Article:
Galaxy 13/C 127.0W 2330 TBS 6903 DVBS/S2 Tuner 0 3928 Horizontal 10847.151 Auto Auto DVB-S2 OFF 0.35 Normal ACM 0.000 14.643 (SNR)4.9 -34 MIS: 1, BER: 0.0000000, Time to lock: 769 ms 2017-05-18 7:15:53 AM

Point being, antenna configuration is critical using less than optimum size reflector, and also anything in the receiver to antenna RF train has to be as good as possible too with such small reception margins.
Thanks for giving specific details, I understand the Signal to Noise ratio but not sure what the -27 and -34 MIS means though. The crazy part for me is that nothing else has changed that I can see and I have always revived NASA at 70% signal quality. I don't seem to be having any other issues either. I keep coming back to trees with this problem, even though it look like LOS is ok, but I have to say its getting close these days. I will probably have to put in a dedicated dish to solve this problem for good. As for my current dish, I picked up 45W last night for the first time, and it's still tracking the arc nicely.

One more question, you also mention skew being just a bit off. I was under the impression that a motorized prime focus dish like I have would not have a skew. I have the LNBf skew at 0 (Zero) when on my true south satellite. I thought that as the dish moved across the arc the skew naturally happens. But I guess it still wont hurt to check what the skew should be for 127 where I live while the dish at 127. According to "http://www.dishpointer.com/" the LNB Skew should be 39.1° Turn clockwise standing behind the dish for 127W GALAXY 13.
 

Titanium

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3920V Yesterday SNR 13.2dB / Today 12.9dB
3760V Yesterday 14.6dB / Today 14.2dB
3780H Yesterday 14.8dB / Today 14.4dB

To demonstrate Cham's information on the critical Xpol alignment, see this attached spectrum scan and compare the horizontal and vertical scans. Purple color is Horizontal polarity scan and Yellow is Vertical. If the polarity skew is not optimized, the opposite polarity carrier may interfere. Yes, on a fixed polarity install with no servo control of the polarity, it is usually set once and it will automatically track. But this doesn't provide an optimized setting for each satellite and polarity. A servo motor control of the polarity probe allows for adjustment on each satellite to provide an optimized setting for each polarity and is the best solution for reliable reception.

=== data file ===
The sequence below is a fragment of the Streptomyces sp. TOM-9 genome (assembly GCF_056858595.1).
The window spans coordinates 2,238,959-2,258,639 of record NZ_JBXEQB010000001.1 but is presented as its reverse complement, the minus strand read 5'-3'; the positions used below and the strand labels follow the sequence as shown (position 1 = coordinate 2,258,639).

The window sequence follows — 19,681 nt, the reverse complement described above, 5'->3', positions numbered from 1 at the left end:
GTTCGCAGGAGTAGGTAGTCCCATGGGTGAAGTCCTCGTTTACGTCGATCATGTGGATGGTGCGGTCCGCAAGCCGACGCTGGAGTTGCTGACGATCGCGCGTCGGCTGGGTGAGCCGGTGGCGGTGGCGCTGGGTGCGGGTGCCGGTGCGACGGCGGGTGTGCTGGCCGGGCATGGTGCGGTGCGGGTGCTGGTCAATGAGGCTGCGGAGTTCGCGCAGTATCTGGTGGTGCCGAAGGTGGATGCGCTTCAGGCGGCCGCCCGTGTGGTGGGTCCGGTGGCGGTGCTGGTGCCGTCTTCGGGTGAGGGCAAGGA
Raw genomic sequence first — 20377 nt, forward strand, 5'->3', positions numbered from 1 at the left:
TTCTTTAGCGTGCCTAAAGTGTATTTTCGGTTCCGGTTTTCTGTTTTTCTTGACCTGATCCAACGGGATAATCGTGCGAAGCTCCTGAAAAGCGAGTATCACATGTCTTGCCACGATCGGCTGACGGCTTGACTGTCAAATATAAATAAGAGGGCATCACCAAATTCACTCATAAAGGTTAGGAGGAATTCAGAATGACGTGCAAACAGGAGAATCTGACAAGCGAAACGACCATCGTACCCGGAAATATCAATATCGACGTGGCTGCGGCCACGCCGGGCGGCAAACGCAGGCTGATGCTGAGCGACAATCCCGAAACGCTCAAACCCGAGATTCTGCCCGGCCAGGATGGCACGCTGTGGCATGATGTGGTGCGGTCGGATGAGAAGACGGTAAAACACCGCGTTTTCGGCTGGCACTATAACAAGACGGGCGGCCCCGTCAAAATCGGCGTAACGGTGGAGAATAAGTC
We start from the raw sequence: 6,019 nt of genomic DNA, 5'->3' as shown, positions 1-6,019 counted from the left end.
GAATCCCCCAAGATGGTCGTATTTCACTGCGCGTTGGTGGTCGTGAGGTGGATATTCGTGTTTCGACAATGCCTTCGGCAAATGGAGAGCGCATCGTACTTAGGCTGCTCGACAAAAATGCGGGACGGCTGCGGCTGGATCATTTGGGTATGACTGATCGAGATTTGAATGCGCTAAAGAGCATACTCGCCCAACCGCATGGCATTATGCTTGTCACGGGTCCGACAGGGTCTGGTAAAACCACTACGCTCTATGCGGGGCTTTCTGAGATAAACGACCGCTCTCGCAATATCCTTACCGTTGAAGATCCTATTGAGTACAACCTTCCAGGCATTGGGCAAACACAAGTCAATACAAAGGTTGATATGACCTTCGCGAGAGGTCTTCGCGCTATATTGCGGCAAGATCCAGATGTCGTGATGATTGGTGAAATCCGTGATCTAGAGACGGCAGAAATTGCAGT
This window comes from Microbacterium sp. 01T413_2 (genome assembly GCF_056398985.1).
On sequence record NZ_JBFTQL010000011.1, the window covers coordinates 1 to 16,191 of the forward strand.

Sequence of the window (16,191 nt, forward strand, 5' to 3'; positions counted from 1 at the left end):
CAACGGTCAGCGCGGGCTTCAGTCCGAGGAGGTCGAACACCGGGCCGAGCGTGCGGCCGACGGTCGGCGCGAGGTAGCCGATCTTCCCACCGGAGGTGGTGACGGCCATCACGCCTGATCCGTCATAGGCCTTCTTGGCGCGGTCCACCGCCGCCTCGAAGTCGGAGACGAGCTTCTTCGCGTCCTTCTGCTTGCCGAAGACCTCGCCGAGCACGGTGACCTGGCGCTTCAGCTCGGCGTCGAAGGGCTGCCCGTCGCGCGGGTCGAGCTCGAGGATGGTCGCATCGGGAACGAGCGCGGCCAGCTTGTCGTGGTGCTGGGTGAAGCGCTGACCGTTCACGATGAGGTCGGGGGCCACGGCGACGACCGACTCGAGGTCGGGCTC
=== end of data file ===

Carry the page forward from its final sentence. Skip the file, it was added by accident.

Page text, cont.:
127w_20170518_2055utc.jpg


MIS = Multi-Input Stream. Multiple independent transport streams transmitted on a single transponder. Two transponders on 127w have flags for MIS, but only one TS is carried (3731 and 3928), both are ACM.
 
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BigRyan

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3920V Yesterday SNR 13.2dB / Today 12.9dB
3760V Yesterday 14.6dB / Today 14.2dB
3780H Yesterday 14.8dB / Today 14.4dB

To demonstrate Cham's information on the critical Xpol alignment, see this attached spectrum scan and compare the horizontal and vertical scans. Purple color is Horizontal polarity scan and Yellow is Vertical. If the polarity skew is not optimized, the opposite polarity carrier may interfere. Yes, on a fixed polarity install with no servo control of the polarity, it is usually set once and it will automatically track. But this doesn't provide an optimized setting for each satellite and polarity. A servo motor control of the polarity probe allows for adjustment on each satellite to provide an optimized setting for each polarity and is the best solution for reliable reception.
View attachment 126425

MIS = Multi-Input Stream. Multiple independent transport streams transmitted on a single transponder. Two transponders on 127w have flags for MIS, but only one TS is carried (3731 and 3928), both are ACM.
Alright so the signal for you is a little better today then yesterday and I seem to have a picture today.
Also by that screen cap It appears it can be hard to discern the desired signal from the undesired similar signals.
For the servo control, I'm guessing this is a mod or something I would have to build?
Thanks for always helping me out, I'm such a simple guy, grew up pulling engines out of cars with a come-along and a tree in the back yard. Hard to believe I have learned what I have, lol!